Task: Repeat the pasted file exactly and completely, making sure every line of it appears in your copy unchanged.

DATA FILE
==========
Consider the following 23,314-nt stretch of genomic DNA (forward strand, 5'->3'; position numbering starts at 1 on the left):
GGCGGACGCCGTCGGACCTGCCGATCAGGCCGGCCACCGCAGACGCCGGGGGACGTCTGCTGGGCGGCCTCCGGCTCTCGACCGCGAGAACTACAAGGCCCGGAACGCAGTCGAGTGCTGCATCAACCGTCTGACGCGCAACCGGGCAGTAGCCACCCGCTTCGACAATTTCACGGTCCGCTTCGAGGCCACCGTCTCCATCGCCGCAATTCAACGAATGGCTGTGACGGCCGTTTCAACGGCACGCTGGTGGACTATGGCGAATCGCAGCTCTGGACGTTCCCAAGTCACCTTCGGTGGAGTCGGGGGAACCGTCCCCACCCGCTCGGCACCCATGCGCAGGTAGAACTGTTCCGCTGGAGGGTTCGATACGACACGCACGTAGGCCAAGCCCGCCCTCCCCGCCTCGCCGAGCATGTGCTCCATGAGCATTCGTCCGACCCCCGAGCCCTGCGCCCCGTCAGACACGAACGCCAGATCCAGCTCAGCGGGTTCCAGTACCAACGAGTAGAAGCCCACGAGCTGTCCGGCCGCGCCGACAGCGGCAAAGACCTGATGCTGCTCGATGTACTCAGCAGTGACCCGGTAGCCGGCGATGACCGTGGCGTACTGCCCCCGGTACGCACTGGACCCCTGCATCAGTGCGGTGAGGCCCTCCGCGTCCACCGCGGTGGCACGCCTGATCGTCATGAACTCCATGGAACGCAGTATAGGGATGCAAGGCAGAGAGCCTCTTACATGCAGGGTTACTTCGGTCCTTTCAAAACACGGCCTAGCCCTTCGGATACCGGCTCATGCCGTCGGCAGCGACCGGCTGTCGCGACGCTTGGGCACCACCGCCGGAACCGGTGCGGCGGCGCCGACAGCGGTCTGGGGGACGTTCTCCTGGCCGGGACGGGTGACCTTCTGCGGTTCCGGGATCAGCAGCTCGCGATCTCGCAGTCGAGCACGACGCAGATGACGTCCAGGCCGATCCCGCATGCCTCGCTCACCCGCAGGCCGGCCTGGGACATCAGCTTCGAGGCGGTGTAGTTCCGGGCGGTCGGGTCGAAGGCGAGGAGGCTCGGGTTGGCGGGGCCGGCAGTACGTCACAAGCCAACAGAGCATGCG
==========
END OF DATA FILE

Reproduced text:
Consider the following 23,314-nt stretch of genomic DNA (forward strand, 5'->3'; position numbering starts at 1 on the left):
GGCGGACGCCGTCGGACCTGCCGATCAGGCCGGCCACCGCAGACGCCGGGGGACGTCTGCTGGGCGGCCTCCGGCTCTCGACCGCGAGAACTACAAGGCCCGGAACGCAGTCGAGTGCTGCATCAACCGTCTGACGCGCAACCGGGCAGTAGCCACCCGCTTCGACAATTTCACGGTCCGCTTCGAGGCCACCGTCTCCATCGCCGCAATTCAACGAATGGCTGTGACGGCCGTTTCAACGGCACGCTGGTGGACTATGGCGAATCGCAGCTCTGGACGTTCCCAAGTCACCTTCGGTGGAGTCGGGGGAACCGTCCCCACCCGCTCGGCACCCATGCGCAGGTAGAACTGTTCCGCTGGAGGGTTCGATACGACACGCACGTAGGCCAAGCCCGCCCTCCCCGCCTCGCCGAGCATGTGCTCCATGAGCATTCGTCCGACCCCCGAGCCCTGCGCCCCGTCAGACACGAACGCCAGATCCAGCTCAGCGGGTTCCAGTACCAACGAGTAGAAGCCCACGAGCTGTCCGGCCGCGCCGACAGCGGCAAAGACCTGATGCTGCTCGATGTACTCAGCAGTGACCCGGTAGCCGGCGATGACCGTGGCGTACTGCCCCCGGTACGCACTGGACCCCTGCATCAGTGCGGTGAGGCCCTCCGCGTCCACCGCGGTGGCACGCCTGATCGTCATGAACTCCATGGAACGCAGTATAGGGATGCAAGGCAGAGAGCCTCTTACATGCAGGGTTACTTCGGTCCTTTCAAAACACGGCCTAGCCCTTCGGATACCGGCTCATGCCGTCGGCAGCGACCGGCTGTCGCGACGCTTGGGCACCACCGCCGGAACCGGTGCGGCGGCGCCGACAGCGGTCTGGGGGACGTTCTCCTGGCCGGGACGGGTGACCTTCTGCGGTTCCGGGATCAGCAGCTCGCGATCTCGCAGTCGAGCACGACGCAGATGACGTCCAGGCCGATCCCGCATGCCTCGCTCACCCGCAGGCCGGCCTGGGACATCAGCTTCGAGGCGGTGTAGTTCCGGGCGGTCGGGTCGAAGGCGAGGAGGCTCGGGTTGGCGGGGCCGGCAGTACGTCACAAGCCAACAGAGCATGCG